Friday, September 11, 2009

The Messy Rawness of Life

Why is it that we have such a hard time with the rawness of life? The messiness, the lies, the harsh words, the hurt. Or maybe it's just me. Especially when it comes to my marriage. Not just my current marriage but especially my marriage to my late husband. It can sometimes feel like a struggle to admit that everything wasn't always perfect. To admit that I was and still am a real person with real struggles and that a lot of the lessons that I live by today came out of some of the stormiest times in my first marriage.

I owe a great debt to K (that's what I'll call him) for all that he gave me in those 16 years together. I learned so many things about myself and what it takes to be happily married. I learned precious secrets that I want to share with other women who want to experience happy marriages. I wanted to share a little of what I learned with you.
  1. I learned that even when you love someone deeply it takes conscious and consistent work to stay connected.

  2. I learned how to love someone, that I didn't give birth to, so much that my I thought heart would burst.

  3. I learned how to hang in there and fight through betrayal, rage and sadness.

  4. I learned that a passionate and even deeper love could exist even after betrayal if both parties are willing to do the work of rebuilding the marriage.
  5. I learned what it was like to be loved despite my flaws and I learned to love him beyond his as well.
  6. I am still learning how to let him go in some ways and carry him with me in others.

Reading this list lets me see just how much the painful times in my life and marriage have served me. I can see so clearly how those lessens help to guide me not only in my current marriage but my entire life. It is only now that I realize how blessed I am to have had the opportunity to learn these things. Although there was far more joy than tears and a whole lot more laughter than pain, it's the pain, I find, that cuts deepest. The beautiful thing I've learned is that the depth to which I experienced pain has created a new depth for experiencing joy.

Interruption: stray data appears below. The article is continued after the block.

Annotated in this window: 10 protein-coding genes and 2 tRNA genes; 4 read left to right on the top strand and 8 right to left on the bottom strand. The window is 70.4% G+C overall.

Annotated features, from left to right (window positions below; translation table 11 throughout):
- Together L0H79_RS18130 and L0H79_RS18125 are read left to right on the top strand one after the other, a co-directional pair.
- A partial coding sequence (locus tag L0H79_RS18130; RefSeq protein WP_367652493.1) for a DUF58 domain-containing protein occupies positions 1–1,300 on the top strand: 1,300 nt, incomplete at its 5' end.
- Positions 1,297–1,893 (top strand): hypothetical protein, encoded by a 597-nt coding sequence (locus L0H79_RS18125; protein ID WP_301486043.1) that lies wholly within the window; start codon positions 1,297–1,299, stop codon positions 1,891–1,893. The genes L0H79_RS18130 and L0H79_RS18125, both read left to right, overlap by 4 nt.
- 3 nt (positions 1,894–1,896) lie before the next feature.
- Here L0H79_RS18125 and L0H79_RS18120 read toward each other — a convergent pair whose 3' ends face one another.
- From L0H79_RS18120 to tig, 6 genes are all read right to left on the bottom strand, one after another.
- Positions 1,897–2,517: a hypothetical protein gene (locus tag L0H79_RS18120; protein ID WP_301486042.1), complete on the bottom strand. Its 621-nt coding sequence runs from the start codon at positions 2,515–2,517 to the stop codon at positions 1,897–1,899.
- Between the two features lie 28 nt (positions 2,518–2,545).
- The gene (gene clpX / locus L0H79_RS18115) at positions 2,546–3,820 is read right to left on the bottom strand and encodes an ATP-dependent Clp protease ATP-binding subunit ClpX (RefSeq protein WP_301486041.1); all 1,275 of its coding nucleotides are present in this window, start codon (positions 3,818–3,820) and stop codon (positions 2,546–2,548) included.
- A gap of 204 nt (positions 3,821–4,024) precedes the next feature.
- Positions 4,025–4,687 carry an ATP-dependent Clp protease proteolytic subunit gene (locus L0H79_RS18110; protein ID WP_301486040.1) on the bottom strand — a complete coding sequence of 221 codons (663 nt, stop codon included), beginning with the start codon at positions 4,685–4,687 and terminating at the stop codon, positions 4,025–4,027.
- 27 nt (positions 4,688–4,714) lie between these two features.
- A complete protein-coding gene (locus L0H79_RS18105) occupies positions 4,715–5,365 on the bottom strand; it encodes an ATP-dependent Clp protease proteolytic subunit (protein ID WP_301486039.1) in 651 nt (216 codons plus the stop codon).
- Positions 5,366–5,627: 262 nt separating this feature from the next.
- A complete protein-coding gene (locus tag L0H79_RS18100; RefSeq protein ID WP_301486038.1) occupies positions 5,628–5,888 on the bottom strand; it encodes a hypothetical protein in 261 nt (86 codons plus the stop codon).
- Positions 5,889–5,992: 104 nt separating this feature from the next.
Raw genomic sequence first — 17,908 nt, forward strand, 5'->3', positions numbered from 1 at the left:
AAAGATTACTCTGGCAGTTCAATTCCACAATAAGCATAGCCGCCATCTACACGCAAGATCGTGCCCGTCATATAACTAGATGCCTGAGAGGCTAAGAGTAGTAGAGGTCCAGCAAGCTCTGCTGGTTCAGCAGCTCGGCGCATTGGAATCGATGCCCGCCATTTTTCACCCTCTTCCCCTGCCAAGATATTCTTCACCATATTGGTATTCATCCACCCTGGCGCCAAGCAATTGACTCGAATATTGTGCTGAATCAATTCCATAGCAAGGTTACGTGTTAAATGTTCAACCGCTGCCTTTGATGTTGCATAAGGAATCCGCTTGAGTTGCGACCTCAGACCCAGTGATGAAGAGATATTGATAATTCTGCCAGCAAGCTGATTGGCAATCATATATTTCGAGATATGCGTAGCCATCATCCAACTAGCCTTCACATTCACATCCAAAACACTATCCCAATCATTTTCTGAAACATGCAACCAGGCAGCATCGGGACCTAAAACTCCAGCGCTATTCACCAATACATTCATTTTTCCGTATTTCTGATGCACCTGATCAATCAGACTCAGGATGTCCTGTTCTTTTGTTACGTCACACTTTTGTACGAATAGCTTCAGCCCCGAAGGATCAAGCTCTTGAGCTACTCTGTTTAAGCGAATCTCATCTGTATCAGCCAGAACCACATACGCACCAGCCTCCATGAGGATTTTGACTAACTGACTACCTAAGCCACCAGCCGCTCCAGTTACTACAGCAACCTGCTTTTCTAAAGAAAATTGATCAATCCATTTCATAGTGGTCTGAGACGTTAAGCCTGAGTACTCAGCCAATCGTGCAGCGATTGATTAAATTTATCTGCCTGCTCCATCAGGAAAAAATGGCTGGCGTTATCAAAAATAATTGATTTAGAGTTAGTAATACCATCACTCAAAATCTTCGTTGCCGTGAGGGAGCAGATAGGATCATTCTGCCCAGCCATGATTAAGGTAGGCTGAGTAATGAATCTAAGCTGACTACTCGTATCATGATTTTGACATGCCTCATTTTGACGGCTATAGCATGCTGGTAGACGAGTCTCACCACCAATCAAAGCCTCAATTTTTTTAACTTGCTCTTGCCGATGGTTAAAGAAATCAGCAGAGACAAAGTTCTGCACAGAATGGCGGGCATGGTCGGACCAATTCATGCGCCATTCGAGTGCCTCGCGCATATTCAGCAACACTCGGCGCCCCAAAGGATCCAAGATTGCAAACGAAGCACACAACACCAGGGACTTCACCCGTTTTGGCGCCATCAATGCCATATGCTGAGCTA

Are you tempted to sugarcoat the struggles you face in you marriage or other relationships? Do find yourself saying, "Every thing's fine" when it's not? What needs to happen for you to find your joy?

Wednesday, September 9, 2009

The Power of Acknowledgement

Who wants to fight with their spouse or significant other? That might not be such a a good question! But seriously, although painful, arguments can also be a wonderful place to learn and grow. I have learned some really important things as a result of some really awful arguments. Let me give you and example.

I can have a very "Lucy in the sky" disposition. I like structure when it comes to work but otherwise I like to feel free and untethered in other areas of my life. Example: I plan to clean the house tomorrow. BUT if I wake up the next day and it's a beautiful outside, scratch cleaning, let's go to the park! Let the house take care of it's self. YIPEEEE! I'm off and running!

The Hubby, on the other hand, likes structure and order. There in lies my challenge. I found myself feeling resentful when he would try to bring some of his order to my life, to me it felt more like a strait-jacket! Life is to be lived! How can life be lived to the fullest on a schedule? How could he not get this? It's impossible, right? I felt stifled. Oh, and I argued my point and so did he!

He felt that order is a very necessary part of life and that life without it has no structure. And he needed structure. Order helped him to see what was working and what was not and where he needed to adjust. He couldn't understand how I couldn't see the benefits of order or why I resisted. On top of that, he felt that when I resisted his idea of order that I was actually rejecting him. That left him feeling unappreciated.

We were dead locked.

As I sat there, with my arms folded and lips poked out I began to realise something. As much as I didn't want to admit it, he had a point. I could use a little more structure in my life. I also began to see how he could have felt that I was rejecting him when I resisted his idea.